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Environment Other

Summary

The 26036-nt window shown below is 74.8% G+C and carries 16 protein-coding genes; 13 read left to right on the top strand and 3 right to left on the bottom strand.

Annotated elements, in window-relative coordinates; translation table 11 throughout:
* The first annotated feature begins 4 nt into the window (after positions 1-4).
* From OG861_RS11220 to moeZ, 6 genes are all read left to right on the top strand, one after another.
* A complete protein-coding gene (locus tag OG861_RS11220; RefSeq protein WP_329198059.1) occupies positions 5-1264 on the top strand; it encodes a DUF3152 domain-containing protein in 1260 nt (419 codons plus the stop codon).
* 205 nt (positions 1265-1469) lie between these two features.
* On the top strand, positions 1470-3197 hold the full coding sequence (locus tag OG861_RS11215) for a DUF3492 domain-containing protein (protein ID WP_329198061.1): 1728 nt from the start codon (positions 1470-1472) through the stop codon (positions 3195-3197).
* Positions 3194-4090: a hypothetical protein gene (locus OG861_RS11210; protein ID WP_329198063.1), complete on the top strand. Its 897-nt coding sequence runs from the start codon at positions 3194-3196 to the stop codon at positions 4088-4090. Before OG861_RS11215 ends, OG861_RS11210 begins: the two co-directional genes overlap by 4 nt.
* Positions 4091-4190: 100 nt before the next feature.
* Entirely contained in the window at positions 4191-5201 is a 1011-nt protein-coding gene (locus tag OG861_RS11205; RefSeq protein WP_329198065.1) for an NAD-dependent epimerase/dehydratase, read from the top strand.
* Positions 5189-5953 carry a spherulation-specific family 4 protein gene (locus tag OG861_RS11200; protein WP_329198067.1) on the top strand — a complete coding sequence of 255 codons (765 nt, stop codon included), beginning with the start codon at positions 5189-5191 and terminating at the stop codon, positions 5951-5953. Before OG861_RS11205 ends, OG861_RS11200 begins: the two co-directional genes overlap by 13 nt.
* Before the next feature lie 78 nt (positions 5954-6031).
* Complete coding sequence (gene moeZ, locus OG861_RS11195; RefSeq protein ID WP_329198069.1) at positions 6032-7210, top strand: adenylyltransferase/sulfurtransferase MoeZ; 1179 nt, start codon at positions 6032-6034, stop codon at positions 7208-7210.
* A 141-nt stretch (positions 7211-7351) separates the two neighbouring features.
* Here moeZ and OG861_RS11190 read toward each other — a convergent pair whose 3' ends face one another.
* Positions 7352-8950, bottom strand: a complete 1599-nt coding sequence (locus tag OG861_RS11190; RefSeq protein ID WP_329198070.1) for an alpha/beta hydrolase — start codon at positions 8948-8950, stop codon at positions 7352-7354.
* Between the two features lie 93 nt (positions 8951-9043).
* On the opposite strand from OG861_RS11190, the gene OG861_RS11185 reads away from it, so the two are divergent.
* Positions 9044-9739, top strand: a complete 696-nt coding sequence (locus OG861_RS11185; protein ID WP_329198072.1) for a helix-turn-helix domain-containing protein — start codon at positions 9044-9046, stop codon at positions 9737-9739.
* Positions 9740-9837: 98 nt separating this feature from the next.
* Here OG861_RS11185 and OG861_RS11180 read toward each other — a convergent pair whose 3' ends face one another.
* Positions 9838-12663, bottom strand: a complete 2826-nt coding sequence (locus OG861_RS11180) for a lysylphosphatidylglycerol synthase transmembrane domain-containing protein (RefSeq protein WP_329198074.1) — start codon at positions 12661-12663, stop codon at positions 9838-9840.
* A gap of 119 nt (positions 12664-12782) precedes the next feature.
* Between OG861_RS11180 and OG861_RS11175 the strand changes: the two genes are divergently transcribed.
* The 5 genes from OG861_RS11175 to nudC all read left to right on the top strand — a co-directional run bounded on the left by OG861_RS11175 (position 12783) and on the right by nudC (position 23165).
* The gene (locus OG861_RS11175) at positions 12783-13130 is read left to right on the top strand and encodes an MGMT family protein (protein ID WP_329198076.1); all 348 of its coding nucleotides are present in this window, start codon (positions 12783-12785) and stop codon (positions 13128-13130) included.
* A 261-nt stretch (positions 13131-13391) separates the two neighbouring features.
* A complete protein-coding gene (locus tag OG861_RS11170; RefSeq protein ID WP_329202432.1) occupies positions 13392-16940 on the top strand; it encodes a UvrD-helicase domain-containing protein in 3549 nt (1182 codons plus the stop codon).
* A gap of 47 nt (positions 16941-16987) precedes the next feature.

The effects of global climate change include higher temperatures, increases in precipitation patterns, rising sea levels, weather-related disasters, increased drought, and increased disease, and food insecurity.1,2 The annual global temperature has increased 1.4 degrees Fahrenheit since the 1880s and two-thirds of the entire warming process has occurred since 1975. 3 On September 17, 2014, the Arctic’s sea ice cover reached its minimum extent at 5.02 million square kilometers.4 This is the lowest recorded extent since 1979, when satellites first began tracking sea ice measures.5 Studies show that low-income and developing countries will be hit hardest by the effects of climate change.6,7 Third world countries face threats to their wellbeing and agricultural and economic livelihoods, such as droughts, monsoons, and cyclones.8 Along with climate change, deforestation is another serious threat to the global environment. Over 30% of the earth is covered in forests, and 1.6 billion people depend on forests for food, shelter, and clothing.9 However, deforestation is occurring rapidly and 46-58 thousand square miles of forests are lost annually.10 Forests are critical in absorbing harmful carbon emissions and 15% of greenhouse gas emissions result from the loss of trees and forests.11 Animal extinction and loss of biodiversity also negatively impact the environment. More than 500 million people around the world depend on the coral reefs for food, jobs, storm protection, and income.12 However, nearly 70% of the worlds coral reefs have been destroyed or are threatened.13 Additionally, of the world’s 5,490 mammal species, over 1,000 are endangered or highly vulnerable and nearly 80 are already extinct.14 This loss of biodiversity will limit the treatment of many diseases and health problems and will result in the scarcity of food and freshwater worldwide and a loss of agriculture and livestock.15 Air pollution results from emissions from factories, households, cars and trucks and fine particulate matter from pollution contributes to 16% of deaths from cancer worldwide, as well as 11% of COPD deaths and 20% of instances of heart disease and stroke.16 Low and middle income countries are disproportionately affected by air pollution.17 Over seven million deaths worldwide are linked to exposure to air pollution, making air pollution the world’s largest environmental health risk.18 1 http://data.worldbank.org/topic/climate-change 2 http://www.nature.org/ourinitiatives/urgentissues/global-warming-climate-change/help/facts-about-climate-change.xml 3 http://earthobservatory.nasa.gov/Features/WorldOfChange/decadaltemp.php 4 http://nsidc.org/news/newsroom/arctic-sea-ice-reaches-minimum-extent-2014 5 Ibid 6 http://www.slate.com/articles/health_and_science/energy_around_the_world/2013/11/warsaw_climate_talks_developing_countries_will_be_source_of_greenhouse_gas.html 7 http://www.theguardian.com/global-development/2013/sep/27/climate-change-poor-countries-ipcc 8 Ibid 9 http://www.worldwildlife.org/threats/deforestation 10 Ibid 11 Ibid 12 https://www.iucn.org/iyb/about/biodiversity_crisis/ 13 Ibid 14 Ibid 15http://www.who.int/globalchange/ecosystems/biodiversity/en/ 16 http://www.who.int/gho/phe/outdoor_air_pollution/en/ 17 Ibid 18 http://www.who.int/phe/health_topics/outdoorair/databases/en/

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